< back

Your GUI in any color, so long as it’s black

October 20, 2016

Your GUI in any color, so long as it’s black

by Francisco Almada Lobo, CEO of Critical Manufacturing
The following article was published on October 17, 2016 on LinkedIn Pulse series.

Ford Model T and mass production

Long gone are the days when Henri Ford said about his Ford Model T that "any customer can have a car painted any color that he wants, so long as it is black."

It’s important to provide the right context for this sentence though. The Model T became the world's first affordable car. It was mass produced on a moving assembly line, and was being manufactured at a rate of almost 10000 cars a day.

At that time, more than half of the cars available were Model T’s and each car was being built in less than two hours. With the demand the car was having, any minute gained would have a dramatic impact and Ford figured out that black paint dried the fastest.

Graphical User Interfaces in manufacturing

Although a bit farfetched, Graphical User Interfaces were all black painted for similar reasons. The first GUI’s were “expensive” to built. The ones long enough in the industry to have tried Motif or Visual C++ MFC, just to mention two examples, know what I am talking about.

But when applied to manufacturing, the problem gained a new dimension. On one side, these solutions simply can’t fail. Wrong inputs or any other malfunction can have really serious implications. So one can never be too careful about it and GUIs need to be carefully thought and tested, not only in development environments, but also in real production mode (this is btw, a very important aspect often neglected when evaluating manufacturing software solutions in general, and MES in particular: such a solution needs to have a sound quality system behind the development and deployment activities - that’s where CMMI comes into place).

But more than that, in manufacturing we always had the need to create interfaces which are simple to use and learn. And that meant standardization of GUIs. If GUIs all looked the same, new employees could be easily trained. If operators needed to change from one area to another, the same GUI would make their new job much easier.

The greatest common divisor or the least common multiple

The drawback? Using a mathematical metaphor, they could be:

a. The greatest common divisor - meaning they’d have only the functions that were common to all the manufacturing areas - this would leave behind specific functions that’d need to be performed in other applications, or having data recorded in paper or excel sheets.

b. The least common multiple - meaning the interfaces would have all needed functions for all manufacturing areas - this would mean several blocks of the GUI with no meaning or no usability within specific areas.

So this was an area of deep investigations and conceptualization within our company. Like any other MES provider (at least the ones who do care about usability), we tried to make our interfaces simple, yet informative, and simultaneously intuitive and easy to learn, yet allowing complex operations to be performed.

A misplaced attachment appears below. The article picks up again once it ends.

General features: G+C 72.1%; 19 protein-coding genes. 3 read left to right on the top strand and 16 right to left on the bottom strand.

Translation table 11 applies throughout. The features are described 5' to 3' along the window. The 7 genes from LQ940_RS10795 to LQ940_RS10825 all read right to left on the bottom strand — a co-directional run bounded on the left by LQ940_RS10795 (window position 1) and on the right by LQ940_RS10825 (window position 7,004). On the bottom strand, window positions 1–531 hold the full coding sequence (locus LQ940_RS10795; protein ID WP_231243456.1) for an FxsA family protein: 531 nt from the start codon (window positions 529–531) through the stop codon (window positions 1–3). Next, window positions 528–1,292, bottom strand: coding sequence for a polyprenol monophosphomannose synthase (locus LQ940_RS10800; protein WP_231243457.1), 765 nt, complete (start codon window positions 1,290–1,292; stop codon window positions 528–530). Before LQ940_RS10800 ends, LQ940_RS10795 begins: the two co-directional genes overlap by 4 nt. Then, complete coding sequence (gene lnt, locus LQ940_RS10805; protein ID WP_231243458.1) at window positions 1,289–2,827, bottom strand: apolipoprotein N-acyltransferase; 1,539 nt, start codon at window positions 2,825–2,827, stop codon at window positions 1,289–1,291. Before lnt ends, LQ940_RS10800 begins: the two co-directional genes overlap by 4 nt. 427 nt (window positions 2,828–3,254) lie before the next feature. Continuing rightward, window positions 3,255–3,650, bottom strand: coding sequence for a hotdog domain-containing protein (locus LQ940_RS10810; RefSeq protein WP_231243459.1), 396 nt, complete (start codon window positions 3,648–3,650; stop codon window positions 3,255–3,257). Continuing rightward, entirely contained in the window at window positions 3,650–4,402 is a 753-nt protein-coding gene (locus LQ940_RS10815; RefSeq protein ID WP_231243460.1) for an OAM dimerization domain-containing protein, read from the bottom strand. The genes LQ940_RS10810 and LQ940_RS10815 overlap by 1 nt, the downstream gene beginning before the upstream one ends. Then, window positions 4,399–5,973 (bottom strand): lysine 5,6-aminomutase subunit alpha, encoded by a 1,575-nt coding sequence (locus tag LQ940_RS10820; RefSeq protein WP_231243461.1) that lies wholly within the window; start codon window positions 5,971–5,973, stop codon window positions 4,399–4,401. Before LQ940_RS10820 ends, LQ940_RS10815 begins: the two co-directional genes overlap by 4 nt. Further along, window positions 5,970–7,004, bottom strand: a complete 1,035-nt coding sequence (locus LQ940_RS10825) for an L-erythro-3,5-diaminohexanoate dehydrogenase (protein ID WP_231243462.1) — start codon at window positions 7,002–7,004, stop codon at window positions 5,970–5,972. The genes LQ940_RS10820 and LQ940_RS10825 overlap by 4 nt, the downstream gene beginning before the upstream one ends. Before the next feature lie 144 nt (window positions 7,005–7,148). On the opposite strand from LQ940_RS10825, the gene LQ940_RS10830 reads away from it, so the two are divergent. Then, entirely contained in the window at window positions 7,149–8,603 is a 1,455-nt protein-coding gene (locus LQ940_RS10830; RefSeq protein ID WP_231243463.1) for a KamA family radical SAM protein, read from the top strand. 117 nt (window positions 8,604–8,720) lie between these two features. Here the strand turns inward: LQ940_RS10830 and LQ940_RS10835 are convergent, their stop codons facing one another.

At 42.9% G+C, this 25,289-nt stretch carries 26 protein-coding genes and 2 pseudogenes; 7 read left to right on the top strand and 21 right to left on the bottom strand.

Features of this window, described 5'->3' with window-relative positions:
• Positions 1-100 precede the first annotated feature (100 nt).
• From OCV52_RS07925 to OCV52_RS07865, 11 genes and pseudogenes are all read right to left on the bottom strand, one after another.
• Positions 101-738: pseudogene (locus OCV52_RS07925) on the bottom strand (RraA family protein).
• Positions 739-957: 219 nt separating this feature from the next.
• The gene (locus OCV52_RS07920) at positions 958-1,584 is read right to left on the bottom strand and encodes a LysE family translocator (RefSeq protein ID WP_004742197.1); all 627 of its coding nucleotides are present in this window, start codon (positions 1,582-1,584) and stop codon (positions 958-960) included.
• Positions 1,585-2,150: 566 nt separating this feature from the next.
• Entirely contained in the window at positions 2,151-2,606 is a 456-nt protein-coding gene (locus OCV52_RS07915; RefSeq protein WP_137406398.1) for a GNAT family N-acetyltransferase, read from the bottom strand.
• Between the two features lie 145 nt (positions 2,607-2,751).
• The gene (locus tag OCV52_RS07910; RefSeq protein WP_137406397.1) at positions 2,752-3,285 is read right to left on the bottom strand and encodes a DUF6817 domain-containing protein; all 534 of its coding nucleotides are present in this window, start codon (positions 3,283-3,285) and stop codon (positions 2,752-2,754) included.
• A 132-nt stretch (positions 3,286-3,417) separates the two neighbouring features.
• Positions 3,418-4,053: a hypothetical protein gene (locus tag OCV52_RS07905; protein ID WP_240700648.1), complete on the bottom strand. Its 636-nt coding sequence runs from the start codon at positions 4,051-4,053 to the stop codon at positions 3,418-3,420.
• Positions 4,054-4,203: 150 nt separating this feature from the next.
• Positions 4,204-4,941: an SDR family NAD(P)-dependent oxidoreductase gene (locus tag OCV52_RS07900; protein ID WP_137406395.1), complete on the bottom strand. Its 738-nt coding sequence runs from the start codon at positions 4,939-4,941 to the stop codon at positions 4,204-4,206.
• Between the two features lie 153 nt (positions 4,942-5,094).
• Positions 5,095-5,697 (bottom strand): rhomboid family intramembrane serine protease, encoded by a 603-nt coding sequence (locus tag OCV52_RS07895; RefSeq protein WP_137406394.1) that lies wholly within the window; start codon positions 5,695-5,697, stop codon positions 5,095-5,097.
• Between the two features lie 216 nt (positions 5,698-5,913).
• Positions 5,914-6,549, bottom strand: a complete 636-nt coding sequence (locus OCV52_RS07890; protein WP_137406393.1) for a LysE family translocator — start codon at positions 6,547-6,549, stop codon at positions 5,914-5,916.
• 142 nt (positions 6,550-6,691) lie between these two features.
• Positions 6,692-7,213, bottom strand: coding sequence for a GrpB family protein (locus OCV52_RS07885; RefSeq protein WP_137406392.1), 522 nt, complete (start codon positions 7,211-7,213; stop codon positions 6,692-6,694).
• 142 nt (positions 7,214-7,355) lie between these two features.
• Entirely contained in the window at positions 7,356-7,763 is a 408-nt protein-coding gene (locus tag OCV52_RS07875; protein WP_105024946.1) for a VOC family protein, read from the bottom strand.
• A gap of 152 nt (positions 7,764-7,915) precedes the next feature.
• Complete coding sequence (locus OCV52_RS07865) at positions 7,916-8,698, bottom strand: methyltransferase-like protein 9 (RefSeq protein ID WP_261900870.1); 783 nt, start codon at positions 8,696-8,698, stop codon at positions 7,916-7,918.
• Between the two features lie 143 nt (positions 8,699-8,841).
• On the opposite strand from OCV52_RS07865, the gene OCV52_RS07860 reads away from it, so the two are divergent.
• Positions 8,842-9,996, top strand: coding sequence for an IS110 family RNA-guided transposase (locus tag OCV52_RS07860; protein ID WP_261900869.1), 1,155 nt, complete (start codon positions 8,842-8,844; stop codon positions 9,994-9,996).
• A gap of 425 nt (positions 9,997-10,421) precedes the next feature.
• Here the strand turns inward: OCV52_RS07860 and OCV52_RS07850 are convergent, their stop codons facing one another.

But we soon realized there was another angle too look at in MES GUIs, particularly for the functions which need to be performed by shop-floor personnel: there’s always specific requirements the GUI needs to fulfill. Sometimes this is caused by real hard requirements; some other times it is caused by the way people are used to operate; or even some other times it’s just the specific look and feel of the application to match the corporate guidelines.

No matter what the reasons were, we ended up having to customize, modify, enhance or change existing interfaces. Now, I have to say, our application made this easier than any other I had seen: it was possible to configure many aspects based on security/permissions; it allowed adding specific actions and create add-ins on existing interfaces; and it even allowed creating new GUIs based on the framework, leveraging lower level functionality and look & feel.

The shop-floor GUIs of future

Still it was not enough. We wanted a solution that would allow manufacturers to create their own interfaces. These would be made by common MES elements with domain behavior that could be set, organized and customized. Then companies would be able to create facility, area, or even equipment or role based GUIs. MES covers so many functions these days, whether it’s operations, quality, maintenance, logistics or engineering functions. So the user interface must be flexible and adaptable to whatever the role of the person using it is.

But not just that. These interfaces would have to be created without code. Because we believe these must be done by end users. By the process owners, not by programmers.

And finally the devices. Shop-floor solutions must be available for desktops/laptops, but also, and increasingly so, for mobile devices, whether these are tablets, phablets or mobile phones. So modern GUIs need to provide more than lip service to mobile. Interfaces need to be conceptualized having in mind the different usages.

So we decided to do it with Critical Manufacturing 5.0. Using Google’s Angular2 and HTML5 interfaces we created a solution allowing companies to create their own interfaces with significant productivity gains. Here’s a short video explaining it.

More info can be found at: http://www.criticalmanufacturing.com/en/critical-manufacturing-mes/diy-gui

< back


IIoT Has a "Thing" for MES. Why IoT Platforms Won’t Replace MES for Industry 4.0
by Iyno Advisors and Critical Manufacturing